University of Alabama develops robot to help police communicate

The robot, which is still in an early stage of development, features a video display screen, microphones and a camera


By Gary Cosby Jr.
The Tuscaloosa News, Ala.

TUSCALOOSA, Ala. — An initiative between the University of Alabama and the Tuscaloosa Police Department could put communications-oriented robots in patrol cars in the near future.

The University of Alabama mechanical engineering department, robotics department, and communications department are working with local law enforcement to create an inexpensive, easily deployable robot aimed at helping make interactions between officers and the public safer.

UA showcased their work Friday morning, showing off the prototype robots and demonstrating the robots' uses to officers.

"The majority of law enforcement robots are utilized for tactical purposes," said Darrin Griffin, associate professor of communication studies. "Our team saw a niche in an area that needed improvement, which was to utilize communication either between two law enforcement officers or between a law enforcement officer and a citizen, so our project is aimed at utilizing robotics as a medium of communication to improve situations where human-to-human contact could be dangerous or is not achievable."

Communication is a critical element in law enforcement, Lt. Lachlan Chronister said.

"Communication is the foundation of what we do. People think of 'protect and serve' and they think we are out there to put people in jail, but its all about communication. It's how do we talk to people and how do we improve the ways we talk to people," Chronister said.

The UA team began developing the robots as a means of making communication between police officers and suspects or person in the public safer for both parties. The robot could be deployed when direct communication would be dangerous or impossible. The devices, which are in early stage development, are about 2 feet tall and incorporate microphones, video cameras and a video display screen. The hope is to make communications more personal and safer.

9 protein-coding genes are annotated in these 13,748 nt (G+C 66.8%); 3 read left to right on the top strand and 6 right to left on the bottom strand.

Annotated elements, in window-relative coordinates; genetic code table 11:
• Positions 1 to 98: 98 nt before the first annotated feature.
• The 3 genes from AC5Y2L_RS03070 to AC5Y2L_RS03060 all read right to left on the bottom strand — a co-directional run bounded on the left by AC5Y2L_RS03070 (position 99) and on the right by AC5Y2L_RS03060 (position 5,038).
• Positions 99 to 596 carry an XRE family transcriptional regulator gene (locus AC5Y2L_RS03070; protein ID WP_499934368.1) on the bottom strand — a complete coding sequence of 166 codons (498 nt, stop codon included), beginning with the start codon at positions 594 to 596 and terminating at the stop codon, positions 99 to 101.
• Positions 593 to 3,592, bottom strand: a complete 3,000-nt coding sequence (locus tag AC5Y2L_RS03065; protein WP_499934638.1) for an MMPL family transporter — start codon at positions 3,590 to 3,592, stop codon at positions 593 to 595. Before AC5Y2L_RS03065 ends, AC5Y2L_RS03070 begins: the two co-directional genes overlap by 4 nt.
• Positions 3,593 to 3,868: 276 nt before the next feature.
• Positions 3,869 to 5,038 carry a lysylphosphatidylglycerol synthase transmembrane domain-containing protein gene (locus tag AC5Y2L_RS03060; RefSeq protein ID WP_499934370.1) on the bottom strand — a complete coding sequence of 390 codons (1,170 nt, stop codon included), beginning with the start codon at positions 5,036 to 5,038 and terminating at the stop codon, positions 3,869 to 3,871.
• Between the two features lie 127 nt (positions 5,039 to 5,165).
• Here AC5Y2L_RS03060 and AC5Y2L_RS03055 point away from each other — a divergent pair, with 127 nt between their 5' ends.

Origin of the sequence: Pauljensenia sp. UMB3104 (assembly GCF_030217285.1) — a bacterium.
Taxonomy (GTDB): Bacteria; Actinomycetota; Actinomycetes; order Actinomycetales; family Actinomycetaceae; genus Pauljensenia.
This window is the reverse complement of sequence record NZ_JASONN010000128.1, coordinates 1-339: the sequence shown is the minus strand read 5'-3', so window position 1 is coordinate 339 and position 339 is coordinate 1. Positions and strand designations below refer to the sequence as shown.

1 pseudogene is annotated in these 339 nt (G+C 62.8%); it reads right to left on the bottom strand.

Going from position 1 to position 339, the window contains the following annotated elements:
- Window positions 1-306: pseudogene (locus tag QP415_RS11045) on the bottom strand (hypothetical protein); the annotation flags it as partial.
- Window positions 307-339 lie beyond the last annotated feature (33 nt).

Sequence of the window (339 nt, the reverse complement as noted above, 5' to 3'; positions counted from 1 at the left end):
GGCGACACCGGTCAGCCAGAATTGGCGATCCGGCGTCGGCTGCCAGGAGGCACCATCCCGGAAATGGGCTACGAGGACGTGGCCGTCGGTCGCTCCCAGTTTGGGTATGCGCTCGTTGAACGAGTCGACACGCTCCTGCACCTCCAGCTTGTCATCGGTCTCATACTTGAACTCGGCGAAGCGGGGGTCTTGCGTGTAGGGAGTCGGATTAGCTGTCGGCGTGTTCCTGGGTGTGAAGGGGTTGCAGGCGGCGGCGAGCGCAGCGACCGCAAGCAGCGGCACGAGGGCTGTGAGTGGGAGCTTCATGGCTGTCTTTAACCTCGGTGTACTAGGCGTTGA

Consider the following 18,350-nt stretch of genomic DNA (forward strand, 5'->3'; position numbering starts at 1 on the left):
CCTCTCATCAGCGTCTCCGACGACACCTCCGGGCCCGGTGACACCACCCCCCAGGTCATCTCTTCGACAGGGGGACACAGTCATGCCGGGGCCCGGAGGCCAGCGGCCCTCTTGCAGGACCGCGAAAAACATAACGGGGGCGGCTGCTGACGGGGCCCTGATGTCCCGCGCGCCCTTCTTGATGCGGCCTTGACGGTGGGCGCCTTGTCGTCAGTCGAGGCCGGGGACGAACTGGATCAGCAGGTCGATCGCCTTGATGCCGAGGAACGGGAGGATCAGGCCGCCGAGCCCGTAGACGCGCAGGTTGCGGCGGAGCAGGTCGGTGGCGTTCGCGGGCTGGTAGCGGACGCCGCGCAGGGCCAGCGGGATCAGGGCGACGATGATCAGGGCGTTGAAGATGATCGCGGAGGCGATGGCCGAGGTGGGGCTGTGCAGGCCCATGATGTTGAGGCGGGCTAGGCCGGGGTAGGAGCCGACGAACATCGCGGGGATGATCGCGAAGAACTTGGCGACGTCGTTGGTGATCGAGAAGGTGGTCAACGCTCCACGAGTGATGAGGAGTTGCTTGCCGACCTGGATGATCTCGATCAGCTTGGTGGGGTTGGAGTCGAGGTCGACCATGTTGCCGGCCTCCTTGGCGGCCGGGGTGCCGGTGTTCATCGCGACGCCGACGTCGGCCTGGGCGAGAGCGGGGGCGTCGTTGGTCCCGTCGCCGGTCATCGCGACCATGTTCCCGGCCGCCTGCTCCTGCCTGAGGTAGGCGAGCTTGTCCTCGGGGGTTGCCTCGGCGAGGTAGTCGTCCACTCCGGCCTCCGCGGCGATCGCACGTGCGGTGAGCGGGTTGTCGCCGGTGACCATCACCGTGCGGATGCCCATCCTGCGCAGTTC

"If you've ever called someone you've never seen before, it is usually a very cold call. There is not a whole lot of back-and-forth because you don't know that person," Chronister said. "The second you can see somebody, that you can put a human face to a voice, that immediately can humanize that person and all of sudden you have new relationship started. It's the ability to be able to see somebody.

"We hold a lot of value in being able to observe someone's facial features, the way somebody looks at you. This gives that next step in doing that with remote level communication," he said.

An officer can operate the robotic unit using something similar to a video game controller. The officer can see the person through an on-board camera, while the person being contacted can see the officer through a video screen and can be heard through a microphone, allowing direct visual and audio communication.

"I think there are a lot of different opportunities to improve communication, not only human perception, but also awareness and cataloging events through cameras, using different technologies to understand emotions and see movements," Griffin said. "When people are in high-intensity situations, a lot of times they will have tunnel vision and their perceptions will be reduced to something that is right in front of them. Having a robot in conjunction with an officer opens up opportunities for more information processing and accurate reactions to situations."

One of the goals of the UA program is to get robots into an affordable price range so they are easily accessible to officers in the field. Nader Jalili, head of the UA department of mechanical engineering, said typical law enforcement robots cost between $200,000 and $300,000. UA hopes to bring that cost down to the $2,000 to $3,000 range.

[READ: How to buy tactical robots]

Jalili said the university is partnering with Tuscaloosa Police, Oxford Police and Jacksonville Police as they develop the robots. Officers are providing feedback to the designers to improve the robot's functionality in the field.

"I think there was a shooting example that motivated us to create a robot that would be more friendly than be more aggressive and offensive. Our motivation was to create a more defensive and communicative robot," Jalili said.

The program is still in its infancy and will be several years in development. The university is currently working under a grant from the National Science Foundation and will be expanding their grant application to give them multiple years of research funding.

"We are five to 10 years ahead of our time in developing these things and trying to understand the goals of law enforcement and how we can better achieve those goals. We are in the preliminary, foundational stages. We hope in several years this could be something that would be more achievable," Griffin said.

(c)2021 The Tuscaloosa News, Ala.

McClatchy-Tribune News Service

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